This week The Toronto Star publishes a series of articles called ‘The Autism Project” which you can read online at www.thestar.com
American research now shows 1 in 88 children — 1 in 54 boys — is diagnosed with autism. The rising numbers mean it is impossible for teachers to go their entire career without autistic children in the class.
Five years ago, 7,000 Ontario public schoolchildren were identified as autistic. Today, that number has more than doubled. The Toronto District School Board, Canada’s largest, estimates 1 in 88, or close to 3,000, is on the autism spectrum. The Durham District School Board puts their number at 1 in 75.
Canadian children, on average, are not diagnosed until age 4, after many have already started school. That means the majority of those kids will still not have received therapy.
Yet there is no mandatory teacher training in autism, or special education for regular classroom teachers. Teachers can take an elective course in university, or take extra courses once they start their careers, but they pay for those and take them on their own time.
Isabel Killoran, a professor at York University’s Faculty of Education and former special education teacher, says a teacher’s greatest challenge is that “no two children with autism are the same.”
She teaches a 36-hour course in special education, helping teachers learn common strategies that can help in class, depending on the child’s needs.
Children with autism think and learn differently. They need organization and structure, lessons in social skills and how to manage stress; they don’t tolerate a lot of noise and distractions.
Killoran’s big message though: behaviour is communication.
“It’s our job to be detective and figure out what’s triggering the behaviour. A lot of time it is something that’s environmental, something happening in the classroom.”
All school boards have an autism resource team — special education teachers, psychologists, speech language pathologists — to provide support to schools, but even school officials recognize it isn’t enough.
The Durham board launched its own autism training centre for teachers. It instructs them in how to set up a classroom to minimize distraction, how to use visual schedules so children with autism know what to expect, and how to anticipate an autistic child’s unruly behaviour. The program already has a waiting list.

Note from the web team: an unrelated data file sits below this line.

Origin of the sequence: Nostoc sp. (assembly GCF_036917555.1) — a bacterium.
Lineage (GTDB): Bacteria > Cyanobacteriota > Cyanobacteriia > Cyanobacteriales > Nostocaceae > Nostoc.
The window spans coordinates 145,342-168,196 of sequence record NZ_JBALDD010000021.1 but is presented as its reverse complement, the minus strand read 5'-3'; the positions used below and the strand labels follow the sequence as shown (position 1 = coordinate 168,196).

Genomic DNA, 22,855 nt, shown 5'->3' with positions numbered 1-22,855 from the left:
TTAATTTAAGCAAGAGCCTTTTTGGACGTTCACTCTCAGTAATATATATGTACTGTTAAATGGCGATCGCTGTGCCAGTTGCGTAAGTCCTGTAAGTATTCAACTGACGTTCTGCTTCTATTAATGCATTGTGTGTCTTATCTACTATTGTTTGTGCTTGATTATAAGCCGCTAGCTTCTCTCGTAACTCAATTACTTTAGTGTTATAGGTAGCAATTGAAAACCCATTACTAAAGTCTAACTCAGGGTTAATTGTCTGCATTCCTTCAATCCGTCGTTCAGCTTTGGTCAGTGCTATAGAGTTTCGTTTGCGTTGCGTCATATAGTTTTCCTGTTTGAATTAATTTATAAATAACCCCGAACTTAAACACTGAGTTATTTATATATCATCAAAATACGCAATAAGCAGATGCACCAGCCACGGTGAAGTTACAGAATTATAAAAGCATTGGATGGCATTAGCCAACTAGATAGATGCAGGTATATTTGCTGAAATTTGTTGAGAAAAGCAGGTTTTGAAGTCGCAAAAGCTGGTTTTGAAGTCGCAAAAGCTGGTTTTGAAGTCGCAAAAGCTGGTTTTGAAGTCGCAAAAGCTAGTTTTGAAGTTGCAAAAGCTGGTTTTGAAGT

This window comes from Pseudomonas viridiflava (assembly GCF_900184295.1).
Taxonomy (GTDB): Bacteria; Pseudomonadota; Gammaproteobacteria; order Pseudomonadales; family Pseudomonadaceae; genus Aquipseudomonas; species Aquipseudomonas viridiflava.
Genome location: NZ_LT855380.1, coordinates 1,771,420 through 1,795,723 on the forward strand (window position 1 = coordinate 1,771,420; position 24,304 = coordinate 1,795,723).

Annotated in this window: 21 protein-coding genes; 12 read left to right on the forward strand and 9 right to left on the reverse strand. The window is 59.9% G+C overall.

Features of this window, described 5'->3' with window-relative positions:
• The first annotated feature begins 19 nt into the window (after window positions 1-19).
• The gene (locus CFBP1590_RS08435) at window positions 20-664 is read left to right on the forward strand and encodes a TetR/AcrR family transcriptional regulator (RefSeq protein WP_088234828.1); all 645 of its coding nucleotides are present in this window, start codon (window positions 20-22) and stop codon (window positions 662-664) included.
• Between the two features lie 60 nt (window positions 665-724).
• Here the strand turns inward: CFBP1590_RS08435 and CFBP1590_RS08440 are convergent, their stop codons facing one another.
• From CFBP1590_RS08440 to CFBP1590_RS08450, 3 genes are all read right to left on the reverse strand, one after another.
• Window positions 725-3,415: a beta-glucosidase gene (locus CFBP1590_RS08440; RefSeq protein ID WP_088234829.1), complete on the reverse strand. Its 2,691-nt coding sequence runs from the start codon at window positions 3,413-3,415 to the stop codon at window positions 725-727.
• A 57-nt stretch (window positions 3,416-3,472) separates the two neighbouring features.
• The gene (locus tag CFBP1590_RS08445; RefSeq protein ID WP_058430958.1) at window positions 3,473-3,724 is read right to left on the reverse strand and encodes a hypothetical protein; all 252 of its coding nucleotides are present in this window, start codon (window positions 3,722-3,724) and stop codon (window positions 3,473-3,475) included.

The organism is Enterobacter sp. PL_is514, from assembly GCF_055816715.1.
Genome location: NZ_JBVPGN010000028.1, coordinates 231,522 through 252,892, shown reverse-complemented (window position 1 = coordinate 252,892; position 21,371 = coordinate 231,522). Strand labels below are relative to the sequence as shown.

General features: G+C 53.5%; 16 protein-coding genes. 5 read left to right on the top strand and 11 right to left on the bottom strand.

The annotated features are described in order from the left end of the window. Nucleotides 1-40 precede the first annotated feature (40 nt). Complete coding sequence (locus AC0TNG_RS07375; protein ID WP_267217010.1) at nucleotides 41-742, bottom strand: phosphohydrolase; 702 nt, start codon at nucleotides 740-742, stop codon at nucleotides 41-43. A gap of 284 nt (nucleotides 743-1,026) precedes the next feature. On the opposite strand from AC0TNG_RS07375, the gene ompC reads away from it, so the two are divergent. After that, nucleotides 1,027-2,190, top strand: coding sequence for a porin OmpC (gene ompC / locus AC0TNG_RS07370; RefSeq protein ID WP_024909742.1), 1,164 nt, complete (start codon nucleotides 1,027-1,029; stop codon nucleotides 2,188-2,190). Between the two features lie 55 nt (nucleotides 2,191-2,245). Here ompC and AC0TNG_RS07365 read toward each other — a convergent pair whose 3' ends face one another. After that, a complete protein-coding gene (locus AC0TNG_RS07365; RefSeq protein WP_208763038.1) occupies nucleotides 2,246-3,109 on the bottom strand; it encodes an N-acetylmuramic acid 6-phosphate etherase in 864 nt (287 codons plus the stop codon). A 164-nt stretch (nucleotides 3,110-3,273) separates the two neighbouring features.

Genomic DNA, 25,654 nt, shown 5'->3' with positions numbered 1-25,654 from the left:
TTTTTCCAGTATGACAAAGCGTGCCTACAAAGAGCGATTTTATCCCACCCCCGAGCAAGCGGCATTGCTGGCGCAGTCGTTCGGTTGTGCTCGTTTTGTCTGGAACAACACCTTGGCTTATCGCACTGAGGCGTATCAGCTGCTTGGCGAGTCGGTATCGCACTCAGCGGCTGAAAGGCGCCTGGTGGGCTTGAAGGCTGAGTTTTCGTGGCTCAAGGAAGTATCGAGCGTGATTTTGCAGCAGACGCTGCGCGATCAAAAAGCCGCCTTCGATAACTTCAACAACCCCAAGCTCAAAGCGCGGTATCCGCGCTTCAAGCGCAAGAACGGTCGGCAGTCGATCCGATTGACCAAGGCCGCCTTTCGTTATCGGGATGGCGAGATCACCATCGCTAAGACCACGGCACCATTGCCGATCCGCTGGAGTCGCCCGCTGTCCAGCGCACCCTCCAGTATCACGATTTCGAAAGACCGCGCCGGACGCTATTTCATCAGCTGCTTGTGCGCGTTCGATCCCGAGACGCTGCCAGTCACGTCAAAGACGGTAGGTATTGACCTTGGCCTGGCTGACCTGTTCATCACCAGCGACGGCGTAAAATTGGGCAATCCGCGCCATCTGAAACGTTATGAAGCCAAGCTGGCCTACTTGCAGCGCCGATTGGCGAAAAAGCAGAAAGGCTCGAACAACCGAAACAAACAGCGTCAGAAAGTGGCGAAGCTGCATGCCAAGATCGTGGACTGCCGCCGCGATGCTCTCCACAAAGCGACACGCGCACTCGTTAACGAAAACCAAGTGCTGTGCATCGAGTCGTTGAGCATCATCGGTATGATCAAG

Says Doug Crichton, the board’s superintendent of special education: “We’re working on the premise that in almost every classroom, certainly in every school, we’re going to have children with autism.”
Jackson started his first day at Danforth Collegiate in the fall with a map of the school his mother photocopied, highlighting the classrooms he needed to attend. No one was there to greet him or help navigate the unfamiliar building.
He enrolled in the school’s support program for students with autism, but actual support never materialized, says Ford.
“Jackson’s day is no different than any other student at that school.”
Denise Martins, the principal at Danforth Collegiate, said the school is doing the best it can based upon the staffing provided to us. The school’s support program includes one full-time and one part-time teacher, a child and youth worker and special needs assistant, and a social skills class runs over the lunch hour.
But Ford says it’s not the school or teachers that are to blame; she faults the board for not providing adequate resources. She says her son is being bullied by other students.
Other parents echo Ford’s frustrations with Ontario’s school system: one mother says she stopped working because of daily calls to pick up her son; another spent the night washing ink off her Grade 9 son after he was accosted by older boys; some parents decide to transfer their children to private school, spending thousands in tuition.
Janis Jaffe-White, co-ordinator of the Toronto Family Network, a volunteer group that supports families with special needs children, says the Ministry of Education could solve the problem, by monitoring school boards and enforcing its own policies.
“Inconsistency is a huge issue — there’s a lack of consistency within and across school boards. It’s one of the areas where there needs to be great improvement,” she says.
Without oversight, she says, “nothing will change.”